Looking at Florida’s new congressional map ahead of the midterm elections

TAMPA, Fla. – It took one second for the Florida Legislature to do what decades of injunctions, lawsuits and amendments have tried to stop: draw electoral maps with the intention of favoring one political party.

At the center of the dispute is District 5, which stretches from Jacksonville along the Strip. It is a space where black communities have elected black leaders to represent them. But under the new map, District 5 is now divided into four districts and drawn so that the black vote is now a clear minority.

This map was drawn by Governor DeSantis and passed by the Republican Legislature, and the implications go far beyond borders. The governor’s plan wipes out half of the state’s black congressional districts.

DeSantis defended the new boundaries, arguing that the old map unfairly guaranteed a predominantly black district.

Political scientists said the goal of redistricting is to help your party, regardless of whether you’re a red or blue state.

“Almost always these days, when you redistrict, you draw them in a way that makes your party better,” said ABC News political director Rick Klein. “In states where legislators have that power, we’ve seen them take advantage of that. The Democrats did it. The Republicans did it. It’s hard to judge who was worse, it depends on the country and year.”

But if politics is to be the art of compromise, then drawing constituencies has become a demographic science. It’s not just Florida or Republicans doing it.

“We’ve seen a very aggressive Democratic effort in New York that went so far that the court threw it out and ended up going against the Democrats,” Klein said. “We’ve seen Democrats take advantage in Illinois. We’ve seen Republicans try to take advantage in places where they control the legislature but not necessarily the governorship. They’ve seen it in North Carolina, in Tennessee.”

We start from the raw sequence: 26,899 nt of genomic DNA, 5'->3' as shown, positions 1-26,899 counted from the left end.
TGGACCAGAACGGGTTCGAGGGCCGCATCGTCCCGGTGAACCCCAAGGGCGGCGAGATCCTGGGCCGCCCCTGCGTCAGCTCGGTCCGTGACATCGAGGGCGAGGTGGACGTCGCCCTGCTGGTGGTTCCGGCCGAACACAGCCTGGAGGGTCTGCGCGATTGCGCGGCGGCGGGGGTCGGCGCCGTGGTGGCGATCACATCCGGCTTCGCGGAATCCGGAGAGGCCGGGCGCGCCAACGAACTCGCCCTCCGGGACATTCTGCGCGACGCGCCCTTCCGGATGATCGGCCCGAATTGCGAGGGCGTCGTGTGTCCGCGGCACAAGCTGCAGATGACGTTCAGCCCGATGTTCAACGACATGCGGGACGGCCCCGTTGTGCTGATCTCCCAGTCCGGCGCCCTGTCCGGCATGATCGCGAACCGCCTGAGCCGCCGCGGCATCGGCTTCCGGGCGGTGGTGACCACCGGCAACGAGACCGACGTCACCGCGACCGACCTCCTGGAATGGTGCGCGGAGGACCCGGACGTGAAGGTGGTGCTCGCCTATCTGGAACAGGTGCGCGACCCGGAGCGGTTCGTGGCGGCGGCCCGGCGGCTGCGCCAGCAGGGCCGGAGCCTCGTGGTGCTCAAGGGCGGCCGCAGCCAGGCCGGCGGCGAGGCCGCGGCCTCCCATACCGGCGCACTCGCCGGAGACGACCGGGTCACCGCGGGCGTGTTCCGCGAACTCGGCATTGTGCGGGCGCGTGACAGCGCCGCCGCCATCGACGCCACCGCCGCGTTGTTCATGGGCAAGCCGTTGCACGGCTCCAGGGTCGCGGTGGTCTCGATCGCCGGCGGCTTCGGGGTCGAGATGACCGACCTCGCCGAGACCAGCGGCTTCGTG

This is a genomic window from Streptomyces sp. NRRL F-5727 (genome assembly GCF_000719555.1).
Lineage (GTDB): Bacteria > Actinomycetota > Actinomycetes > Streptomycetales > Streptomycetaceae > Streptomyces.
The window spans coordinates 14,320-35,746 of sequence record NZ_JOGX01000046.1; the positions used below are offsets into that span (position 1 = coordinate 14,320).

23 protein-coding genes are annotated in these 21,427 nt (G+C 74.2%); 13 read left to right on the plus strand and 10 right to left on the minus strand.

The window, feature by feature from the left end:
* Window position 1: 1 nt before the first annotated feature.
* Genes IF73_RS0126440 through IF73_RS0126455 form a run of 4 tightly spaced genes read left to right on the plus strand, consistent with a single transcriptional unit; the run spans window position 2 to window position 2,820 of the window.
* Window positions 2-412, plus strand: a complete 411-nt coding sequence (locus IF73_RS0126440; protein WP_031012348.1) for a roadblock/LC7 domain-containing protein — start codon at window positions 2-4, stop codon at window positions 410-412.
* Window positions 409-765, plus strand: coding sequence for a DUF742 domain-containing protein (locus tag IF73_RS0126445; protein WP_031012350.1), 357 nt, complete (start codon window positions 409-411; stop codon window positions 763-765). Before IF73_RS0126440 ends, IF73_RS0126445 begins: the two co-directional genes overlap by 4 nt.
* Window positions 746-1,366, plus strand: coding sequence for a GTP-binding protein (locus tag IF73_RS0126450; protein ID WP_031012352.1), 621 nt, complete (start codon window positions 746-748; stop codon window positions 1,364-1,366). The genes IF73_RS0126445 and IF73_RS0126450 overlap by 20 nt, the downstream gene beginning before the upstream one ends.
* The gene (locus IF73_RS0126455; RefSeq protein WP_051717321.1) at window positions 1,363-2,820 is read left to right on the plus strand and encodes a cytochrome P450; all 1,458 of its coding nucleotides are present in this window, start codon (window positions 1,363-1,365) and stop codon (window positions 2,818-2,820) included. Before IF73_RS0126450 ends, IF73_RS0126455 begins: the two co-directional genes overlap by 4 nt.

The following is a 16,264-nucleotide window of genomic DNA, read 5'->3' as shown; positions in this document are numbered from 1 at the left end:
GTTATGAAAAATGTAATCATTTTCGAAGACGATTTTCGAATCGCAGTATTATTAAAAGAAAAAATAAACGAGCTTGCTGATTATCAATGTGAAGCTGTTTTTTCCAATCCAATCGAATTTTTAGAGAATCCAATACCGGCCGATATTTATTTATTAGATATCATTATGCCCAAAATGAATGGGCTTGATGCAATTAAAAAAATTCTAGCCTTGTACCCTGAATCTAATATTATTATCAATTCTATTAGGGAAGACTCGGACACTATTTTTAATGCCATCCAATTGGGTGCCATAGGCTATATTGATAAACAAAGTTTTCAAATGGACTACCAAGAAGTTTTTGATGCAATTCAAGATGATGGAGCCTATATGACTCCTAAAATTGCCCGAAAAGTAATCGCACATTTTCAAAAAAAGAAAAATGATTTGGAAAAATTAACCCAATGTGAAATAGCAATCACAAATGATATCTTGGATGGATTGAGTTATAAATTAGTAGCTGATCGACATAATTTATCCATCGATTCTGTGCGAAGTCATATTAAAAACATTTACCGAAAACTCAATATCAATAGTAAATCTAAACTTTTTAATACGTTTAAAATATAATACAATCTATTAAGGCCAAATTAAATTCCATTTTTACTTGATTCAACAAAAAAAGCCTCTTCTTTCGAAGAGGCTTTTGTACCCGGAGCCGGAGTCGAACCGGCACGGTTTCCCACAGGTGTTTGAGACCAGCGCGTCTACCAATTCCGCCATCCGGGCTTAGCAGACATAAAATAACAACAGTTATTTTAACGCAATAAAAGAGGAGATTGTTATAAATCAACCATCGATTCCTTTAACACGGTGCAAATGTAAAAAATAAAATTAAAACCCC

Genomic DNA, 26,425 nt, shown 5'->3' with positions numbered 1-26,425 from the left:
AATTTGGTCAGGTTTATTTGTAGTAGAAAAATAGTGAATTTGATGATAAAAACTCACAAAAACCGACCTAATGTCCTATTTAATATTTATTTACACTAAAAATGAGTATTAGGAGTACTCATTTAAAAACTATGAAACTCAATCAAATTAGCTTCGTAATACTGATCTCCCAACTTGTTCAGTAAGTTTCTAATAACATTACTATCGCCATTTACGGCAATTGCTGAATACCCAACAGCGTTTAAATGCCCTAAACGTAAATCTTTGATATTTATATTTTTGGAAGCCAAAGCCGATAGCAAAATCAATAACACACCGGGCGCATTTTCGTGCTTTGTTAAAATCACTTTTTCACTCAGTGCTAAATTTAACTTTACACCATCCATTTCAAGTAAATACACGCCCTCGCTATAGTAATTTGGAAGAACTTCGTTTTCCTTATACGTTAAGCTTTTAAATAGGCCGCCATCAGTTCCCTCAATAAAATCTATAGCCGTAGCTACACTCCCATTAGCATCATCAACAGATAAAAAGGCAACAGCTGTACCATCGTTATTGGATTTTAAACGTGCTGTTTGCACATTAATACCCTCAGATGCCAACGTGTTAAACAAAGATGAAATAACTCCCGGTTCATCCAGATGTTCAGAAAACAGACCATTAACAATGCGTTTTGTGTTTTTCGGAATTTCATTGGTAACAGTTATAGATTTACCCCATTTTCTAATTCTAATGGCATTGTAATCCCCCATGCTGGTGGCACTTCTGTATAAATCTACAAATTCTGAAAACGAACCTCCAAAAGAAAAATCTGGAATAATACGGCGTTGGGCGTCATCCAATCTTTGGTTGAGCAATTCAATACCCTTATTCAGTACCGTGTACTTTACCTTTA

The practice of drawing electoral boundaries, called “gerrymandering,” is almost as old as the country itself. It was actually named after the governor of Massachusetts in 1812.

But in 2022, at a time of so much political division, Gov. DeSantis’ power play in Florida could pay off far beyond the state’s borders.

“As you know, there’s a lot of skepticism in the Legislature to go as far as DeSantis, but they’ve gotten it done, even if it ends up being repealed in a future cycle,” Klein said. “The strength of incumbency means a lot, and it may be that the gains that Democrats have made elsewhere in the country have been wiped out.”

The maps are valid for this semester, but are being challenged in court.

The Florida League of Women Voters is among the groups suing DeSantis and the state to stop the maps, saying they violate the law and are unconstitutional. The legal outcome will not be determined until long after the election is over.

“It would be an interesting theory if they tried to appeal it to the federal system and to the United States Supreme Court,” said Cecile Scoon, president of the League of Women Voters of Florida. “Right now, it’s well on its way to trial in the trial state, and then the appeal would go through the state court system.”

“Bottom line, elections have consequences … Republicans run the Legislature and get their maps,” said Strategic Image Management founder Anthony Pedicini.

Meanwhile, before the lawsuit moves forward, a final legal battle is underway over what evidence will be allowed and who will be allowed to testify.

The DeSantis administration is trying to block the release of the documents the plaintiffs are seeking. This could shed light on how the maps were drawn and whether they violated the law.


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